Internet Safety and Your Child: What Can a Parent Do?
Internet Safety and Your Child: What Can a Parent Do?

'Look both ways before you cross the street."

That's what parents used to say to keep their children safe.  In today's world, it involves a lot more.  That's what Mr. Anthony Luker from the Education and Outreach Unit of the PA Office of the Attorney General came to speak to Scenic parents about on Wednesday night.

Titled Social Media 101, Mr. Luker's presentation covered many topics, including safe and appropriate use of social media, sexting, cyberbullying, ghost apps, and device security. Mr. Luker began with stating, "The online community is a great tool, but can also be used in negative and toxic ways." He made several recommendations to parents about monitoring their children's online activity, noting that children are accountable for their online activity, and if the phone is in the parent's name, the parent may be accountable as well.

Mr. Luker cited a study by Common Sense Media, The Common Sense Census: Media Use by Tweens and Teens, which showed students are exposed to 7-9 hours of media each day, and only one hour of that is typically educational. Mr. Luker suggested parents take 30 minutes to sit down with your children and play an online game, like Fortnite.  This can open a dialogue between the parent and the child about what's happening in the game, the features of the game, and if there's been any activity that seems suspicious. 

"A person's digital presence is important," stated Mr. Luker, who said that it is common for college admissions counselors and employers to search online communities for potential red flags in a person's profile.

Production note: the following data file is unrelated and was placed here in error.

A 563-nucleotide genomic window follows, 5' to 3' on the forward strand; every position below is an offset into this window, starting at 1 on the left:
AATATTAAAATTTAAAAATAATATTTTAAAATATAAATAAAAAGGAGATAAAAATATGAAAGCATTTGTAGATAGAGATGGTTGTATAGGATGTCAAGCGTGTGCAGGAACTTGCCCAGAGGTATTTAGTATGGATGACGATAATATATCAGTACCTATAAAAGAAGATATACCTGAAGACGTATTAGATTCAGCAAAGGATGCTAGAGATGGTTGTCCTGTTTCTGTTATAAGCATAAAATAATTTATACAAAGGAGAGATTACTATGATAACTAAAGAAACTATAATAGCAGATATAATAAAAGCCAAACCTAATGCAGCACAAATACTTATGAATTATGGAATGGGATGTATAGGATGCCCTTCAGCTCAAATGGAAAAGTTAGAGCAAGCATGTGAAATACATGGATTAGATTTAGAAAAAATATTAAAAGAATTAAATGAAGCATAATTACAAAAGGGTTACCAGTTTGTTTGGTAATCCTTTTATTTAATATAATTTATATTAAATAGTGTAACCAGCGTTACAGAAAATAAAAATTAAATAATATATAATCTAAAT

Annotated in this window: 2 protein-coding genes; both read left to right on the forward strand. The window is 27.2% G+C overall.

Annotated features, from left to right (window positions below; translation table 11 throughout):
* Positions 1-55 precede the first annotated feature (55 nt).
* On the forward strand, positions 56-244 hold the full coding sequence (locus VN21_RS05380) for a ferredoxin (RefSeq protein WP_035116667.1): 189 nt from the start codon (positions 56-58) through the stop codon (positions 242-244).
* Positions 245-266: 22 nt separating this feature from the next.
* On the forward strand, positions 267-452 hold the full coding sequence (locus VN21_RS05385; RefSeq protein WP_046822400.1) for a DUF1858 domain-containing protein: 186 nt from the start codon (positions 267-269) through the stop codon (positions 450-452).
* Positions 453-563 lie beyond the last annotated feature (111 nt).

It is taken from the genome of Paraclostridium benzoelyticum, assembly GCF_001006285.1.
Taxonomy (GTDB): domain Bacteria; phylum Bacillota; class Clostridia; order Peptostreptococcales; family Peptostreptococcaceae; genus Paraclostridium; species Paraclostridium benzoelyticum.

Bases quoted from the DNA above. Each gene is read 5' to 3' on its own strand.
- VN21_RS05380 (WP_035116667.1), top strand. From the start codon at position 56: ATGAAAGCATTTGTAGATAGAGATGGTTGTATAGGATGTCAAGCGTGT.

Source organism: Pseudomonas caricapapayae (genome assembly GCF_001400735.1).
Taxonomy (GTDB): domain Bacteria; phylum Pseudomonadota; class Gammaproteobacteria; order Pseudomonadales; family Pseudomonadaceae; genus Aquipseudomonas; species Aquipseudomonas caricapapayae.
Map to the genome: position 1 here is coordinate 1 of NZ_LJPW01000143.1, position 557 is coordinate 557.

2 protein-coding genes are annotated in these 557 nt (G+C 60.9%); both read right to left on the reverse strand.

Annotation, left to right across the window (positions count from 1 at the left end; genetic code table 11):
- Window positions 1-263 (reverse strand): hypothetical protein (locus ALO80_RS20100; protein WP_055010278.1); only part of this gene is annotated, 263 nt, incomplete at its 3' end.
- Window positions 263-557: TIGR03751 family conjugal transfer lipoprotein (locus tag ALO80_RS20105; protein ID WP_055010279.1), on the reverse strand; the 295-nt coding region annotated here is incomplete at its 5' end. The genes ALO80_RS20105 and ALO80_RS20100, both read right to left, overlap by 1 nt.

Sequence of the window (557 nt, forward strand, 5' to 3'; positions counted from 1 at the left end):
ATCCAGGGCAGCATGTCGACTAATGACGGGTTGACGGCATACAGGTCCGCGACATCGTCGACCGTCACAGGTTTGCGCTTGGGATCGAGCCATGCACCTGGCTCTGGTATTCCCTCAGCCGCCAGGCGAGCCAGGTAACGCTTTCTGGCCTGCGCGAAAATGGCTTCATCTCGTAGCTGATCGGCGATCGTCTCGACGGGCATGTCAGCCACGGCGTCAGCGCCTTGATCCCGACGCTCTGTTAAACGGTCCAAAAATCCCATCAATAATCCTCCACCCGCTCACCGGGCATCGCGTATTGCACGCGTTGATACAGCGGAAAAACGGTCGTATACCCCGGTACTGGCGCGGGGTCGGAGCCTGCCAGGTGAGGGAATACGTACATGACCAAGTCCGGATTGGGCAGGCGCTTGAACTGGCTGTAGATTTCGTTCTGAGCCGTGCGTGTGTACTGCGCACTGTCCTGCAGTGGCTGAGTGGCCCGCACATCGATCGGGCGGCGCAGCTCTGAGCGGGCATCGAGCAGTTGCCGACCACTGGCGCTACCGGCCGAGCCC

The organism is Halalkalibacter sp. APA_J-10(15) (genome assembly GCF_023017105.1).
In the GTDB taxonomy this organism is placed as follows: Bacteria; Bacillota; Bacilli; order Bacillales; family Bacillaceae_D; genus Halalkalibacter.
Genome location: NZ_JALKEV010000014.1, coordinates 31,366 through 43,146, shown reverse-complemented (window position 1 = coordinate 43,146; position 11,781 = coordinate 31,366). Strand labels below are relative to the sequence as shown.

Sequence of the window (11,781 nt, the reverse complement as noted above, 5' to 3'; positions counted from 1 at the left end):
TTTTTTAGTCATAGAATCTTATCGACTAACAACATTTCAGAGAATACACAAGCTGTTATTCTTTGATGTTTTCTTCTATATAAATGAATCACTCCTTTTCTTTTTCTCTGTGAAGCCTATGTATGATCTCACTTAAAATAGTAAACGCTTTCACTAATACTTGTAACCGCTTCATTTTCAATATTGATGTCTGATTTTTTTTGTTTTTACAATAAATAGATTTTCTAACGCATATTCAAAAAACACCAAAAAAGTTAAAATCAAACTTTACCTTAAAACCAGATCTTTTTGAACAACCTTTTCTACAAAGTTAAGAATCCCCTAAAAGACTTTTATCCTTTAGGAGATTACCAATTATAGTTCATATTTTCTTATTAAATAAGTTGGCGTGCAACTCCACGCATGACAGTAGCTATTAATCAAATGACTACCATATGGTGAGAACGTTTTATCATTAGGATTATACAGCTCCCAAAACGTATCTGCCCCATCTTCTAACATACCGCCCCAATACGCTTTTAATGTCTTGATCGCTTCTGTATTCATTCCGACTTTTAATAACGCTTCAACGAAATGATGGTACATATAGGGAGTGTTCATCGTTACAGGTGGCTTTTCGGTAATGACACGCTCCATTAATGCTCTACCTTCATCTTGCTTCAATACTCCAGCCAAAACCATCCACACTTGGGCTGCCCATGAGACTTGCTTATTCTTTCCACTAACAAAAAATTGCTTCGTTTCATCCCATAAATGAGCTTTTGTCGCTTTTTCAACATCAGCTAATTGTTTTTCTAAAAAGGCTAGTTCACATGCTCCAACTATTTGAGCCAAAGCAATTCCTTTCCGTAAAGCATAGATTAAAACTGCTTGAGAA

Tips from Mr. Luker:

·        Voice and text chat can be turned off within Fortnite.

·        Auto-Play can be disabled on YouTube, so that the search results will only show what was searched for.

Mr. Luker's recommendations include:

·        Have a regularly scheduled time each day when your children detach from their phones.

·        Have a universal charging station where children charge their phones overnight.

·        Do not let students, particularly younger students, have their phones in their rooms overnight.

·        If your child has multiple calculator icons on the phone, most likely those extra calculator are ghost apps.

·        Common Sense Media is a great resource for parents, with information on apps and age appropriate content.

 

We encourage you to review with your child the tenets of appropriate use of social media. Here are some links that may be helpful:

https://www.parenting.com/gallery/social-media-monitoring-kids?page=0

https://www.commonsensemedia.org/social-media

https://www.cnn.com/2015/10/04/health/being13-social-media-teens-parents-stress/

Cyber Security Metting